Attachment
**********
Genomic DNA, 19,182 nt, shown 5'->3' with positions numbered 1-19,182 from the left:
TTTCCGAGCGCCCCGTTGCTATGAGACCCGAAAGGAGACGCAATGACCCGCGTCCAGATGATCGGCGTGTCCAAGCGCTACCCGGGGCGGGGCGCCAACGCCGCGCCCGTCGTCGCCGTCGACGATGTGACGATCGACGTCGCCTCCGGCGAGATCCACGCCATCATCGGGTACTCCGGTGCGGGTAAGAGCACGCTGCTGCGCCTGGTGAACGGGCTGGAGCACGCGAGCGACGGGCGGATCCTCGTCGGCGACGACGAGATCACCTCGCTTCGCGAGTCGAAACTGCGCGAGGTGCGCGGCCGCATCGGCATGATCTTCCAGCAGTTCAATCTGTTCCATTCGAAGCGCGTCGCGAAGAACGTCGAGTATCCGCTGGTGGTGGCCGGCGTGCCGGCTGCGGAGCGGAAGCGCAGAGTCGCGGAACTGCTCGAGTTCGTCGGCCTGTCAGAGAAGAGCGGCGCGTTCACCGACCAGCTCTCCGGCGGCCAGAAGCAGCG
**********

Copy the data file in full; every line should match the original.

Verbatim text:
Genomic DNA, 19,182 nt, shown 5'->3' with positions numbered 1-19,182 from the left:
TTTCCGAGCGCCCCGTTGCTATGAGACCCGAAAGGAGACGCAATGACCCGCGTCCAGATGATCGGCGTGTCCAAGCGCTACCCGGGGCGGGGCGCCAACGCCGCGCCCGTCGTCGCCGTCGACGATGTGACGATCGACGTCGCCTCCGGCGAGATCCACGCCATCATCGGGTACTCCGGTGCGGGTAAGAGCACGCTGCTGCGCCTGGTGAACGGGCTGGAGCACGCGAGCGACGGGCGGATCCTCGTCGGCGACGACGAGATCACCTCGCTTCGCGAGTCGAAACTGCGCGAGGTGCGCGGCCGCATCGGCATGATCTTCCAGCAGTTCAATCTGTTCCATTCGAAGCGCGTCGCGAAGAACGTCGAGTATCCGCTGGTGGTGGCCGGCGTGCCGGCTGCGGAGCGGAAGCGCAGAGTCGCGGAACTGCTCGAGTTCGTCGGCCTGTCAGAGAAGAGCGGCGCGTTCACCGACCAGCTCTCCGGCGGCCAGAAGCAGCG